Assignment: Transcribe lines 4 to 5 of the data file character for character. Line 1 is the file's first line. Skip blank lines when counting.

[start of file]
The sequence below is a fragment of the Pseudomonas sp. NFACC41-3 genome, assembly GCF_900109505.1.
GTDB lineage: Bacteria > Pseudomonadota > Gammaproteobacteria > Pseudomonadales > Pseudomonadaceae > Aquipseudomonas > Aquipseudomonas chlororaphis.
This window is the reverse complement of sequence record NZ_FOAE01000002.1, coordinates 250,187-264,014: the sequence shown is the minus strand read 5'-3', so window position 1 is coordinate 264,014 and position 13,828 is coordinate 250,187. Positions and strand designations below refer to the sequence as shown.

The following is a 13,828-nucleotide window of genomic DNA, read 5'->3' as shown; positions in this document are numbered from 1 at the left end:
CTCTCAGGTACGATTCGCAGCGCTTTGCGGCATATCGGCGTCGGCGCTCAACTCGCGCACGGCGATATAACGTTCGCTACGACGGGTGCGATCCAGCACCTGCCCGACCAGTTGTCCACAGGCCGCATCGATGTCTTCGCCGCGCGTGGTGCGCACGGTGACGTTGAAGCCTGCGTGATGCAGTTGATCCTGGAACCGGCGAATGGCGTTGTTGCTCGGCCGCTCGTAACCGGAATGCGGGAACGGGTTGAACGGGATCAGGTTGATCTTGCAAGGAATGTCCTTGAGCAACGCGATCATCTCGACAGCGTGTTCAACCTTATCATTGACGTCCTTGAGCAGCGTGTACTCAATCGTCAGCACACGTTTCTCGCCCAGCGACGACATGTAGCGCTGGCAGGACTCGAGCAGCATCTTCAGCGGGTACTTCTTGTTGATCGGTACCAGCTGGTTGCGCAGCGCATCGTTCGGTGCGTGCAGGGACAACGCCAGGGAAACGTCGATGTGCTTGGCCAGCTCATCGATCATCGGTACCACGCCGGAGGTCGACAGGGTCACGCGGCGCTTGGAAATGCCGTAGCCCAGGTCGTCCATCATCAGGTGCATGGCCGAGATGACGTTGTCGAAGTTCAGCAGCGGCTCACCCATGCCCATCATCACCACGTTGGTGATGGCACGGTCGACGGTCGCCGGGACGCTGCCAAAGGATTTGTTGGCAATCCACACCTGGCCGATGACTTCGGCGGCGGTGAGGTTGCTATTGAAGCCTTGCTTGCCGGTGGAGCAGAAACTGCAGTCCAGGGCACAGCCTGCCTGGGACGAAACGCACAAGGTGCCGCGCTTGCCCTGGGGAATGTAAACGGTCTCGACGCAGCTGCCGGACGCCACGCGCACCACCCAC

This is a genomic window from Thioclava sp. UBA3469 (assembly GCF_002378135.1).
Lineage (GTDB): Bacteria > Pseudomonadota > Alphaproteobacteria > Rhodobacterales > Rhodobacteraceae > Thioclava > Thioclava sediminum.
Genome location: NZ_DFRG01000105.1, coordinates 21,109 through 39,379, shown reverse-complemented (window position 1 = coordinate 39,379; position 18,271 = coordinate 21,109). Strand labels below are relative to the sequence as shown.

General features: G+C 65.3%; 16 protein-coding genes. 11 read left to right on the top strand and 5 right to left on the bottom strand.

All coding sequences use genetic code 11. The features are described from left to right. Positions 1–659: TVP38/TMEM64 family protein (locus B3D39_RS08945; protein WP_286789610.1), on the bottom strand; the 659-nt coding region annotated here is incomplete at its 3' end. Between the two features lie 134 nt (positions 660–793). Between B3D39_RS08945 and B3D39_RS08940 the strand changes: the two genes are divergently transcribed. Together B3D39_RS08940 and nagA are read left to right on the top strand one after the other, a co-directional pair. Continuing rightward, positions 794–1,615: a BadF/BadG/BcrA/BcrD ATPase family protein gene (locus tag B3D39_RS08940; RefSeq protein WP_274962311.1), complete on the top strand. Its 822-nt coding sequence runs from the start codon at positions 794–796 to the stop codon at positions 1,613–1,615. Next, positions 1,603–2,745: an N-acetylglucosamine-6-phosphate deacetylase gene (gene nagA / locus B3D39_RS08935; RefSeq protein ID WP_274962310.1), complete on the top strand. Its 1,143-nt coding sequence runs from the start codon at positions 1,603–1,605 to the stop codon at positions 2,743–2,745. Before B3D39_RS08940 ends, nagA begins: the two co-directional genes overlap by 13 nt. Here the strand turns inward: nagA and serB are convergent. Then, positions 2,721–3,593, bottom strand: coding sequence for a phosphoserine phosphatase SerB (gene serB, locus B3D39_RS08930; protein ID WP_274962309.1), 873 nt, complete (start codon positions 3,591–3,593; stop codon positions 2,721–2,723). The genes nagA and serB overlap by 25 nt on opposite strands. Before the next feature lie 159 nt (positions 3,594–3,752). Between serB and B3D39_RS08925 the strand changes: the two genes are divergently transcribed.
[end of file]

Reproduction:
The following is a 13,828-nucleotide window of genomic DNA, read 5'->3' as shown; positions in this document are numbered from 1 at the left end:
CTCTCAGGTACGATTCGCAGCGCTTTGCGGCATATCGGCGTCGGCGCTCAACTCGCGCACGGCGATATAACGTTCGCTACGACGGGTGCGATCCAGCACCTGCCCGACCAGTTGTCCACAGGCCGCATCGATGTCTTCGCCGCGCGTGGTGCGCACGGTGACGTTGAAGCCTGCGTGATGCAGTTGATCCTGGAACCGGCGAATGGCGTTGTTGCTCGGCCGCTCGTAACCGGAATGCGGGAACGGGTTGAACGGGATCAGGTTGATCTTGCAAGGAATGTCCTTGAGCAACGCGATCATCTCGACAGCGTGTTCAACCTTATCATTGACGTCCTTGAGCAGCGTGTACTCAATCGTCAGCACACGTTTCTCGCCCAGCGACGACATGTAGCGCTGGCAGGACTCGAGCAGCATCTTCAGCGGGTACTTCTTGTTGATCGGTACCAGCTGGTTGCGCAGCGCATCGTTCGGTGCGTGCAGGGACAACGCCAGGGAAACGTCGATGTGCTTGGCCAGCTCATCGATCATCGGTACCACGCCGGAGGTCGACAGGGTCACGCGGCGCTTGGAAATGCCGTAGCCCAGGTCGTCCATCATCAGGTGCATGGCCGAGATGACGTTGTCGAAGTTCAGCAGCGGCTCACCCATGCCCATCATCACCACGTTGGTGATGGCACGGTCGACGGTCGCCGGGACGCTGCCAAAGGATTTGTTGGCAATCCACACCTGGCCGATGACTTCGGCGGCGGTGAGGTTGCTATTGAAGCCTTGCTTGCCGGTGGAGCAGAAACTGCAGTCCAGGGCACAGCCTGCCTGGGACGAAACGCACAAGGTGCCGCGCTTGCCCTGGGGAATGTAAACGGTCTCGACGCAGCTGCCGGACGCCACGCGCACCACCCAC